Dolores Ochoa, Associated Press
Journalists Juan Carlos Calderon , left, and Cristian Zurita announce at a news conference that they will appeal an Ecuadorean court order to pay $1 million each to President Rafael Correa, in Quito, Ecuador, Tuesday Feb. 7, 2012. The court found the pair guilty of defamation for reporting on contracts the president's brother allegedly had with the state.

QUITO, Ecuador — An Ecuadorean judge ordered two journalists to pay $1 million each to President Rafael Correa, finding them guilty of defamation for reporting that he knew about contracts his older brother had with the state.

Quito Judge Mercedes Portilla levied the fines against Juan Carlos Calderon and Cristian Zurita on Monday in a case brought by Correa over their 2010 book "The Big Brother."

The two said they would appeal. Calderon called the ruling "a way of punishing the work of journalism."

Press freedom advocates have accused Correa of using a friendly judiciary to try to silence critics in the media.

In the best-known such case, Correa won a criminal libel judgment last July against three directors and a columnist at the newspaper El Universo in which all four received three-year prison sentences and the trial judge levied a total of $42 million in fines. The ruling is being appealed to Ecuador's highest court.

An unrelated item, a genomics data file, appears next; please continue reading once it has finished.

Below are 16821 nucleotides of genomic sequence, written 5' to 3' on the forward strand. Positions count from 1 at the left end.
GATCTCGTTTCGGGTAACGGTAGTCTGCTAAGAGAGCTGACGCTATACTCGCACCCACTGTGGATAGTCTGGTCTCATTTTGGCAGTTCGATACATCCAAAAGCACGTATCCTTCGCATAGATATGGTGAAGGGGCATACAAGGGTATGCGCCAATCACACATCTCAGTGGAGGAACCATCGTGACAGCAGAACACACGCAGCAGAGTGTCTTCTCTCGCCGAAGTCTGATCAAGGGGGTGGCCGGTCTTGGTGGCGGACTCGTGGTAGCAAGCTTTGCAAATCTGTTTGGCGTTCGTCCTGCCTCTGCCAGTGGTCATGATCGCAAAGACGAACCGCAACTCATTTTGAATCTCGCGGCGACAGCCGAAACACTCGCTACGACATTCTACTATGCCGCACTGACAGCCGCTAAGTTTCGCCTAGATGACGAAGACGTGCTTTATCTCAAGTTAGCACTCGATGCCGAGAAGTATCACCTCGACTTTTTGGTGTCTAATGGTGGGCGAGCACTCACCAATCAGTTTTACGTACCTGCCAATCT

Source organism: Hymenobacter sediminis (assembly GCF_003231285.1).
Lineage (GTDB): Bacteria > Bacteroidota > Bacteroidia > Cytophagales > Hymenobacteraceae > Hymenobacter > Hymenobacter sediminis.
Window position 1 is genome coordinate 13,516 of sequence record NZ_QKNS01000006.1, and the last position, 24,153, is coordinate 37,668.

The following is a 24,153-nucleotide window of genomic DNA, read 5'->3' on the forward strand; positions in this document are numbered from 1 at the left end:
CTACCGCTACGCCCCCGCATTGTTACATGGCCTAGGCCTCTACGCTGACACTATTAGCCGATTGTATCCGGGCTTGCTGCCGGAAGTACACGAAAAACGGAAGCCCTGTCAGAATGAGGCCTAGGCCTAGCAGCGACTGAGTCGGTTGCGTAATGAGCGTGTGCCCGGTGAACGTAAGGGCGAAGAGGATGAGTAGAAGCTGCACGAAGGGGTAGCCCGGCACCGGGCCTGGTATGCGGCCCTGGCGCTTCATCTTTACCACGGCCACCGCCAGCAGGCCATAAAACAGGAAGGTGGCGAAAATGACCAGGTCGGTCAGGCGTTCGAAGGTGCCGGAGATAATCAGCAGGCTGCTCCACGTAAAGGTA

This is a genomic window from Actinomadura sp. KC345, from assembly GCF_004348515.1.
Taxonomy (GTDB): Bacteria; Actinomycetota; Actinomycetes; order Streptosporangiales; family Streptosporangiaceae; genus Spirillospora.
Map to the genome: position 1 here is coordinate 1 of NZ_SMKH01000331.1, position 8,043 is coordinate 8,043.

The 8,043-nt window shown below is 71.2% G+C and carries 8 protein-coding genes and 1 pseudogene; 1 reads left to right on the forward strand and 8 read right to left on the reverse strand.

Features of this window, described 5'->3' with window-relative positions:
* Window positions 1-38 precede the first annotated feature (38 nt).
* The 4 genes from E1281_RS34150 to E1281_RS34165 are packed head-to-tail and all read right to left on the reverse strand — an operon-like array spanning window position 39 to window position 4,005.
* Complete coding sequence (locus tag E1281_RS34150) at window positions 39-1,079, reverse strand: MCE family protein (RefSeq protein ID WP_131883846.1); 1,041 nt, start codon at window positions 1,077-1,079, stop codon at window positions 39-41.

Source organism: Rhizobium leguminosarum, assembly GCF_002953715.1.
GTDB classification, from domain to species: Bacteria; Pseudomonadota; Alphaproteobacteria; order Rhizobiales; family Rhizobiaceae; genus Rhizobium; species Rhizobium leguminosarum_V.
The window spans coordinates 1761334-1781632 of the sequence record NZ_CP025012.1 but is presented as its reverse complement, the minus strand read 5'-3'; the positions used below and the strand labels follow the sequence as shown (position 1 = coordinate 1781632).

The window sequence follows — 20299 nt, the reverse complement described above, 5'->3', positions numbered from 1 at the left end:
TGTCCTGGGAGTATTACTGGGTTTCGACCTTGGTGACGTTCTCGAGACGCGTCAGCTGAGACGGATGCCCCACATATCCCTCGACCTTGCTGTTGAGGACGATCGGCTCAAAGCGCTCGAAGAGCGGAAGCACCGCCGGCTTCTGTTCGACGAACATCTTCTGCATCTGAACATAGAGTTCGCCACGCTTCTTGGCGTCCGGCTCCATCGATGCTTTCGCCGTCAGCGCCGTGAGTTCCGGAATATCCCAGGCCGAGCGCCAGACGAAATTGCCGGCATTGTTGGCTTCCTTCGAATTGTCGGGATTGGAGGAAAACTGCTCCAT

Portilla said in her decision, which The Associated Press obtained Tuesday, that Calderon and Zurita offended Correa's "honor, dignity, good name (and) professional prestige within the country and abroad" by reporting that he knew of $600 million in contracts between the state and companies associated with his older brother, Fabricio.

Correa denied being aware of the contracts from the moment the two journalists first reported on them in the newspaper El Expreso in 2009.

He subsequently canceled all the contracts, which were primarily for road construction. Ecuadorean law prohibits a close relative of a president from having such business interests.

Calderon called the payments ordered by Portilla "absurd (and) irrational" given that Correa "did not present a single piece of evidence."

Speaking at a news conference, Zurita said, "The president needs to understand that if he thinks he has won he is mistaken."

Correa's lawyer, Alembert Vera, was quoted by the official Andes news agency as calling the verdict "a triumph of democracy, of respect for dignity and honor."

He said it shows that journalists "lie and spread falsehoods for profit."